I-monk posts about Creationism with some very interesting comments. The interesting thing is that I was just thinking about astrophysicist Hugh Ross, old earth/young earth creationism, and how to present science to my children as we home school them.

What do others think?

This may explain some of my patients

Al Mohler talks about Nature Deficit disorder. SEND YOUR KIDS OUTSIDE!!!

HT: Zach Nielsen

Adopted for Life-Chapter 3

On page 79, Moore writes:

  • "An orphan protecting adoption culture is countercultural--and always has been. Some of the earliest records we have of the Christian churches speak of how Christians, remarkably, protect children in the face of a culture of death pervasive in the Roman empire. The followers of Jesus, though, did not kill their offspring, even when it would have made economic or social sense to do so. This is still distinctively Christian in a world that increasingly sees children as, at best, a commodity to be controlled, and at worst, a nuisance to be contained. Think of how revolutionary it is for Christians to adopt a young boy with a cleft palate from a region of India where most young people see him as 'defective.' Think of how counterintuitive it is for Christians to adopt a Chinese girl--when many there see her as a disappointment. Think of how odd it must seem to American secularists to see Chrisitans adopting a baby whose body trembles with an addiction to the cocaine her mother sent through her bloodstream before birth. Think of the kind of credibility such action lends to the proclomation of the gospel."

Christians are often accused of being exclusive and judgmental or perhaps even racist and hateful. What would it say to the world about what Christianity really is if we took it upon ourselves to look after the "least of these?"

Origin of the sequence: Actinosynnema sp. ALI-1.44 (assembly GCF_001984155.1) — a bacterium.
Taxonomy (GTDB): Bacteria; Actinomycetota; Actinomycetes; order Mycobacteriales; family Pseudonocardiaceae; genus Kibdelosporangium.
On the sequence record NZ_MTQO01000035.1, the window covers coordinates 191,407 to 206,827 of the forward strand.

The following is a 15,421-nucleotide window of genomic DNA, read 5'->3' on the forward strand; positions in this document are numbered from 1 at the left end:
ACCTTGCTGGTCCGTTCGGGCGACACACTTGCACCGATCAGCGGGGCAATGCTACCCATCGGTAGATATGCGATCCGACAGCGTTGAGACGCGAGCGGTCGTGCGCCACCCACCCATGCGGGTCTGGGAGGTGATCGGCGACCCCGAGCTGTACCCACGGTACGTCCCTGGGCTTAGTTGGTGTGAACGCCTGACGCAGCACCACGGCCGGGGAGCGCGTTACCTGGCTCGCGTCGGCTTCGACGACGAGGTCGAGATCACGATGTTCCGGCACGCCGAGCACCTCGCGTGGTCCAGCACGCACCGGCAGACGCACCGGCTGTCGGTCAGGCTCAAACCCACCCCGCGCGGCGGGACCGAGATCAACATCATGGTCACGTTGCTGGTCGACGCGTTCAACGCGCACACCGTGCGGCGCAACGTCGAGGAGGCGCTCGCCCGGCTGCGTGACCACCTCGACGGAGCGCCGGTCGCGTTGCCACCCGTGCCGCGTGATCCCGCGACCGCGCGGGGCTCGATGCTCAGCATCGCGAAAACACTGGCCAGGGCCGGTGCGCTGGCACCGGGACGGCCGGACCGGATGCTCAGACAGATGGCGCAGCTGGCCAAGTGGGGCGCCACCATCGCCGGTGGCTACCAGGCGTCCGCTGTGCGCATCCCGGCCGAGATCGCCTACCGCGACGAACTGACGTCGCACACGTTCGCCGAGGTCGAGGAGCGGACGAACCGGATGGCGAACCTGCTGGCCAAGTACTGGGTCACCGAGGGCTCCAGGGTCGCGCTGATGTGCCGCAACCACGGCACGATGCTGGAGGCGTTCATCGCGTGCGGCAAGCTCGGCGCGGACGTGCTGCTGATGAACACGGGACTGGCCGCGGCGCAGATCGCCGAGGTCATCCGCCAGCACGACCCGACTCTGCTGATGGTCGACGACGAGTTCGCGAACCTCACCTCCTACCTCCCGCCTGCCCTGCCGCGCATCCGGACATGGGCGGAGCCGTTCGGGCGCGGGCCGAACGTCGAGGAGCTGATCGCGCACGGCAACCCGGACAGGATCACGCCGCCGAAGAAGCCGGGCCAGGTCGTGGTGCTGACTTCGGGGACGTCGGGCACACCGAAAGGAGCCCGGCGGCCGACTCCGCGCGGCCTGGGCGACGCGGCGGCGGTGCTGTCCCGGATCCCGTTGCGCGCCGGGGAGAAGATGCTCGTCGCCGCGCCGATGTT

Luke 21 and the faith of Polycarp

This morning, I read Luke 21, which is a rich chapter. I could likely write a post on each of the verses, but I was particularly struck by verses 10-19. Jesus is talking with the disciples about future things:

10 Then he said to them, “Nation will rise against nation, and kingdom against kingdom. 11 There will be great earthquakes, and in various places famines and pestilences. And there will be terrors and great signs from heaven. 12 But before all this they will lay their hands on you and persecute you, delivering you up to the synagogues and prisons, and you will be brought before kings and governors for my name's sake. 13 This will be your opportunity to bear witness. 14 Settle it therefore in your minds not to meditate beforehand how to answer, 15 for I will give you a mouth and wisdom, which none of your adversaries will be able to withstand or contradict. 16 You will be delivered up even by parents and brothers and relatives and friends, and some of you they will put to death. 17 You will be hated by all for my name's sake. 18 But not a hair of your head will perish. 19 By your endurance you will gain your lives.

I have no idea when Christ will return (though verses like 10 make me wonder), but I admit I have had some trepidation about how I will respond when faced with adversity. I read about early Christian martyrs like Polycarp, with awe. When he was arrested and was to be burned alive by the Roman proconsul for his faith in Christ, he told his captors, "Leave me as I am. For He who grants me to endure the fire will enable me also to remain on the pyre unmoved, without the security you desire from nails." Wow! What power in that statement. Polycarp was simply living what Christ promised in verses 13-15--he "bore witness, knowing how to answer". His death likely did more for the advancement of the kingdom even than his life, which was lived for Christ.

As I read this passage and am reminded of Polycarp and other martyrs for the faith, I take heart. If I am someday faced with adversity of this magnitude, I do not need to rely on my own strength and in fact, I cannot. God will provide the words that I need and the strength to not back down. It may mean death as it has for many martyrs for the faith, but "by our endurance, we will gain our lives", eternally with the Father.

19 July 2009

Head Coverings: I Corinthians 11:2-16